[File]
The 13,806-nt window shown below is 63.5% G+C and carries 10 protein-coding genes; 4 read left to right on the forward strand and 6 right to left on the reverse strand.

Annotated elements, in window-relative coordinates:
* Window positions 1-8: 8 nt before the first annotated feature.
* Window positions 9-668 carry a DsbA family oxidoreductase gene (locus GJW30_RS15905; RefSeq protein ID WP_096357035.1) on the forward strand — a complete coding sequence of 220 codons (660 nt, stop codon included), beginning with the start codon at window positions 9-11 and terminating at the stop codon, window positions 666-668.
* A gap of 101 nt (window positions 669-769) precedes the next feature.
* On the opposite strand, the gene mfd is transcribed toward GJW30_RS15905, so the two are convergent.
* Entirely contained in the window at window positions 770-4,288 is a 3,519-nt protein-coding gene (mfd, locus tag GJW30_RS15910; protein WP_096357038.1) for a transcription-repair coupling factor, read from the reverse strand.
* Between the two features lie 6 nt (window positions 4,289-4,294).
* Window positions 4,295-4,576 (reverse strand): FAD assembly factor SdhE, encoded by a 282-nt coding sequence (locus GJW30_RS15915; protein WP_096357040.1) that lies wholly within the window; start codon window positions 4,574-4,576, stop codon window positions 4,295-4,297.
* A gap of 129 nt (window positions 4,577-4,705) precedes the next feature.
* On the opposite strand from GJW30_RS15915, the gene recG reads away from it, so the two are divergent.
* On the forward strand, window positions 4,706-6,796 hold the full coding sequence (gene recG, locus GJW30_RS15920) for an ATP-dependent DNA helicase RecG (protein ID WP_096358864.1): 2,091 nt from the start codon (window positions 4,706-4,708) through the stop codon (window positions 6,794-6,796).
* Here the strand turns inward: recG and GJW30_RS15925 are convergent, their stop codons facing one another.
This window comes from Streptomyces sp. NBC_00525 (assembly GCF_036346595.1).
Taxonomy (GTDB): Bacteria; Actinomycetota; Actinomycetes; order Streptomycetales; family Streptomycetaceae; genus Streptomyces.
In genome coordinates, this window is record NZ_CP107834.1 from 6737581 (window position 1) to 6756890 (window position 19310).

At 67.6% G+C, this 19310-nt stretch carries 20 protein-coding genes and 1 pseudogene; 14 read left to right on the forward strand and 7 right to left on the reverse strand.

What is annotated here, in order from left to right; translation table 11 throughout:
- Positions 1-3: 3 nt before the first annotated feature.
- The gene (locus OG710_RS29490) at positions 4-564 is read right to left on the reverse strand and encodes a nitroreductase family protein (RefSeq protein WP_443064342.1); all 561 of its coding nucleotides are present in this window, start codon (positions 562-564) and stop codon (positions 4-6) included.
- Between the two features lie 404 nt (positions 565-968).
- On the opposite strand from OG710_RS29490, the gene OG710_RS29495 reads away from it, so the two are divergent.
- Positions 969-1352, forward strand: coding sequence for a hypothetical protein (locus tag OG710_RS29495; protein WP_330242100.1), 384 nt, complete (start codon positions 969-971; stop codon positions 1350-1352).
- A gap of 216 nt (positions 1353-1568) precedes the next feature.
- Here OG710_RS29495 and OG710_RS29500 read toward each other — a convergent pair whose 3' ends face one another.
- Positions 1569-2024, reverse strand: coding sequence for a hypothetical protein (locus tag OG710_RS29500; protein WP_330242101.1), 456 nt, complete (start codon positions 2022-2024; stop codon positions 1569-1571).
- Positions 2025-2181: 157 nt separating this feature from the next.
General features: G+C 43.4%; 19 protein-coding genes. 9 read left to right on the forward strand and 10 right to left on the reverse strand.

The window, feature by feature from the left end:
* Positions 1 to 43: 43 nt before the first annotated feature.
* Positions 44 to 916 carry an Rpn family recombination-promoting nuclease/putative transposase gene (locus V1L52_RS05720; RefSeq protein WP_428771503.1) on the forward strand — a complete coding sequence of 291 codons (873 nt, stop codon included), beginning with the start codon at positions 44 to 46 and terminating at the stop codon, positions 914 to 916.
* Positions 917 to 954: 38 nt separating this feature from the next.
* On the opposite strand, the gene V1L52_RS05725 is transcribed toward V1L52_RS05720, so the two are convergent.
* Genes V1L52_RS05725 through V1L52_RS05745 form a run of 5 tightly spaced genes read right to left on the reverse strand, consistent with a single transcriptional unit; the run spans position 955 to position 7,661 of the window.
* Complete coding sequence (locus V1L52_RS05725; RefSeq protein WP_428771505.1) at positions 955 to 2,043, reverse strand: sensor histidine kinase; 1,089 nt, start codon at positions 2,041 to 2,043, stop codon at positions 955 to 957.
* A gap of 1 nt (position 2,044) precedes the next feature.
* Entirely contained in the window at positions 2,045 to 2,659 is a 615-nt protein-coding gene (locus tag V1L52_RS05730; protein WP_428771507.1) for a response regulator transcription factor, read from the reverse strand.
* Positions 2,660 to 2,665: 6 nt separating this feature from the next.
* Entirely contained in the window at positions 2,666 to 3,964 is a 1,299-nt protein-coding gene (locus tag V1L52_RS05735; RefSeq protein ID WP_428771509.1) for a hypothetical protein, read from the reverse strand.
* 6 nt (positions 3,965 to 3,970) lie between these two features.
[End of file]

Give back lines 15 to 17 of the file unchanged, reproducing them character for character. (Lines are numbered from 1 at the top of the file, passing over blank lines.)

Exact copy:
Taxonomy (GTDB): Bacteria; Actinomycetota; Actinomycetes; order Streptomycetales; family Streptomycetaceae; genus Streptomyces.
In genome coordinates, this window is record NZ_CP107834.1 from 6737581 (window position 1) to 6756890 (window position 19310).

At 67.6% G+C, this 19310-nt stretch carries 20 protein-coding genes and 1 pseudogene; 14 read left to right on the forward strand and 7 right to left on the reverse strand.